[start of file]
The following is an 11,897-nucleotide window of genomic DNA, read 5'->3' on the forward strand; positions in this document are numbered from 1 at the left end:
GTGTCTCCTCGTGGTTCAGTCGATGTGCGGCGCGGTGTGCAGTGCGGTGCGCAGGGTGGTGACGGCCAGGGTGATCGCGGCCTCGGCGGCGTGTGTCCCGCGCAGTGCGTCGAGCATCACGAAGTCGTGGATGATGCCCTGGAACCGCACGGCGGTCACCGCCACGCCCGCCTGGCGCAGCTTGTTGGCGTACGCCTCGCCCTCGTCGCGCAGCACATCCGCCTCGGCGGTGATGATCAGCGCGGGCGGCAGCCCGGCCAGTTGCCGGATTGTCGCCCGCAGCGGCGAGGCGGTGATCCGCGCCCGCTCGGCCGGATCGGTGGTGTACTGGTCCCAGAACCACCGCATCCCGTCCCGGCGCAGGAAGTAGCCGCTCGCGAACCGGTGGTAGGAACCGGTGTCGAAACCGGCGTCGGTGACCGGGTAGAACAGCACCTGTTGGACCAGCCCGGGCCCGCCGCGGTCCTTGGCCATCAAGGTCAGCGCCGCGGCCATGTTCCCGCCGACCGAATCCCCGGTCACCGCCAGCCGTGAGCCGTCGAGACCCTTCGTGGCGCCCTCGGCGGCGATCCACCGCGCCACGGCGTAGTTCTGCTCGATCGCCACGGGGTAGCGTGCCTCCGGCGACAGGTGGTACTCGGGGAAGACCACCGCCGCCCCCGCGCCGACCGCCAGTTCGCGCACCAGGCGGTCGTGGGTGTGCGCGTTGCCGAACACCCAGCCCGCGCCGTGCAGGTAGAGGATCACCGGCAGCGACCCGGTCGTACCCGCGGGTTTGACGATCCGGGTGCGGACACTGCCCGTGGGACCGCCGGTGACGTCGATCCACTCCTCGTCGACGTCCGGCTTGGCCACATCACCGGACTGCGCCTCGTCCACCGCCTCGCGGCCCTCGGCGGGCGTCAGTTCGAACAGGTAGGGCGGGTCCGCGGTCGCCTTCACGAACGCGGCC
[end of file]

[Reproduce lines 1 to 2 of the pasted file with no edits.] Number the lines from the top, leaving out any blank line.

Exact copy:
The following is an 11,897-nucleotide window of genomic DNA, read 5'->3' on the forward strand; positions in this document are numbered from 1 at the left end:
GTGTCTCCTCGTGGTTCAGTCGATGTGCGGCGCGGTGTGCAGTGCGGTGCGCAGGGTGGTGACGGCCAGGGTGATCGCGGCCTCGGCGGCGTGTGTCCCGCGCAGTGCGTCGAGCATCACGAAGTCGTGGATGATGCCCTGGAACCGCACGGCGGTCACCGCCACGCCCGCCTGGCGCAGCTTGTTGGCGTACGCCTCGCCCTCGTCGCGCAGCACATCCGCCTCGGCGGTGATGATCAGCGCGGGCGGCAGCCCGGCCAGTTGCCGGATTGTCGCCCGCAGCGGCGAGGCGGTGATCCGCGCCCGCTCGGCCGGATCGGTGGTGTACTGGTCCCAGAACCACCGCATCCCGTCCCGGCGCAGGAAGTAGCCGCTCGCGAACCGGTGGTAGGAACCGGTGTCGAAACCGGCGTCGGTGACCGGGTAGAACAGCACCTGTTGGACCAGCCCGGGCCCGCCGCGGTCCTTGGCCATCAAGGTCAGCGCCGCGGCCATGTTCCCGCCGACCGAATCCCCGGTCACCGCCAGCCGTGAGCCGTCGAGACCCTTCGTGGCGCCCTCGGCGGCGATCCACCGCGCCACGGCGTAGTTCTGCTCGATCGCCACGGGGTAGCGTGCCTCCGGCGACAGGTGGTACTCGGGGAAGACCACCGCCGCCCCCGCGCCGACCGCCAGTTCGCGCACCAGGCGGTCGTGGGTGTGCGCGTTGCCGAACACCCAGCCCGCGCCGTGCAGGTAGAGGATCACCGGCAGCGACCCGGTCGTACCCGCGGGTTTGACGATCCGGGTGCGGACACTGCCCGTGGGACCGCCGGTGACGTCGATCCACTCCTCGTCGACGTCCGGCTTGGCCACATCACCGGACTGCGCCTCGTCCACCGCCTCGCGGCCCTCGGCGGGCGTCAGTTCGAACAGGTAGGGCGGGTCCGCGGTCGCCTTCACGAACGCGGCC